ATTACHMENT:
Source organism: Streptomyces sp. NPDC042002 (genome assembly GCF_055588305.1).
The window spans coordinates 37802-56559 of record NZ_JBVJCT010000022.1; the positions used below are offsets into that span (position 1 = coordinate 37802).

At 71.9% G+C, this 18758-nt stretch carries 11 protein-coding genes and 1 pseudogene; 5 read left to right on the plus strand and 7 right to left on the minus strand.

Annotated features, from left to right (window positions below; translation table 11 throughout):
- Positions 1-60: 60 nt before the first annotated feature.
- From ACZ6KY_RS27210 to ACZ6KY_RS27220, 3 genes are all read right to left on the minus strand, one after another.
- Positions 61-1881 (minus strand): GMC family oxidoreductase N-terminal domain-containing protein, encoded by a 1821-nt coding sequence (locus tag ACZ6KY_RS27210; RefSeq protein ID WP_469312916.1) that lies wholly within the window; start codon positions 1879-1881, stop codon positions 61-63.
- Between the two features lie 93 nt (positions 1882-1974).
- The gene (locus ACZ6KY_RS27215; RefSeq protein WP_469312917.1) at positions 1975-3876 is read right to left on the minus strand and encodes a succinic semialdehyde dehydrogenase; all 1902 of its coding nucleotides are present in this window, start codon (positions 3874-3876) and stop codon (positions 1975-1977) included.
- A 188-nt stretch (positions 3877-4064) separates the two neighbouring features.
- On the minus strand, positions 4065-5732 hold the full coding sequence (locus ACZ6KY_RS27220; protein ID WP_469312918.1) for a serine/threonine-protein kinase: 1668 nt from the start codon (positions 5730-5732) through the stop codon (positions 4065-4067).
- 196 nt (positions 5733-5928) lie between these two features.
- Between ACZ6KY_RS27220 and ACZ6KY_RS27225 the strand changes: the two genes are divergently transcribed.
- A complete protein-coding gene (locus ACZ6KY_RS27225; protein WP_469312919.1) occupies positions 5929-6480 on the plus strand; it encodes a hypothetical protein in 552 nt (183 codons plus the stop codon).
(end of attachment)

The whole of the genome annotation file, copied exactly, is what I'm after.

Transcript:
Source organism: Streptomyces sp. NPDC042002 (genome assembly GCF_055588305.1).
The window spans coordinates 37802-56559 of record NZ_JBVJCT010000022.1; the positions used below are offsets into that span (position 1 = coordinate 37802).

At 71.9% G+C, this 18758-nt stretch carries 11 protein-coding genes and 1 pseudogene; 5 read left to right on the plus strand and 7 right to left on the minus strand.

Annotated features, from left to right (window positions below; translation table 11 throughout):
- Positions 1-60: 60 nt before the first annotated feature.
- From ACZ6KY_RS27210 to ACZ6KY_RS27220, 3 genes are all read right to left on the minus strand, one after another.
- Positions 61-1881 (minus strand): GMC family oxidoreductase N-terminal domain-containing protein, encoded by a 1821-nt coding sequence (locus tag ACZ6KY_RS27210; RefSeq protein ID WP_469312916.1) that lies wholly within the window; start codon positions 1879-1881, stop codon positions 61-63.
- Between the two features lie 93 nt (positions 1882-1974).
- The gene (locus ACZ6KY_RS27215; RefSeq protein WP_469312917.1) at positions 1975-3876 is read right to left on the minus strand and encodes a succinic semialdehyde dehydrogenase; all 1902 of its coding nucleotides are present in this window, start codon (positions 3874-3876) and stop codon (positions 1975-1977) included.
- A 188-nt stretch (positions 3877-4064) separates the two neighbouring features.
- On the minus strand, positions 4065-5732 hold the full coding sequence (locus ACZ6KY_RS27220; protein ID WP_469312918.1) for a serine/threonine-protein kinase: 1668 nt from the start codon (positions 5730-5732) through the stop codon (positions 4065-4067).
- 196 nt (positions 5733-5928) lie between these two features.
- Between ACZ6KY_RS27220 and ACZ6KY_RS27225 the strand changes: the two genes are divergently transcribed.
- A complete protein-coding gene (locus ACZ6KY_RS27225; protein WP_469312919.1) occupies positions 5929-6480 on the plus strand; it encodes a hypothetical protein in 552 nt (183 codons plus the stop codon).